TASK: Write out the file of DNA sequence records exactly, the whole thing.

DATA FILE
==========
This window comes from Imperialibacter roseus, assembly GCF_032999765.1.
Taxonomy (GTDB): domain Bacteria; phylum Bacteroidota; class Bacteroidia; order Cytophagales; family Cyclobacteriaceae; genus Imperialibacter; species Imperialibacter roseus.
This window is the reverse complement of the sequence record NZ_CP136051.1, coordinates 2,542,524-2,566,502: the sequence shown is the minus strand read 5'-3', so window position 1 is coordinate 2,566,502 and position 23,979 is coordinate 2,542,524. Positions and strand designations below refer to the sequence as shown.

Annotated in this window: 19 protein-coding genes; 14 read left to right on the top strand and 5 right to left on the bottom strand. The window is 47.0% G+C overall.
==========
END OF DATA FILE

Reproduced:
This window comes from Imperialibacter roseus, assembly GCF_032999765.1.
Taxonomy (GTDB): domain Bacteria; phylum Bacteroidota; class Bacteroidia; order Cytophagales; family Cyclobacteriaceae; genus Imperialibacter; species Imperialibacter roseus.
This window is the reverse complement of the sequence record NZ_CP136051.1, coordinates 2,542,524-2,566,502: the sequence shown is the minus strand read 5'-3', so window position 1 is coordinate 2,566,502 and position 23,979 is coordinate 2,542,524. Positions and strand designations below refer to the sequence as shown.

Annotated in this window: 19 protein-coding genes; 14 read left to right on the top strand and 5 right to left on the bottom strand. The window is 47.0% G+C overall.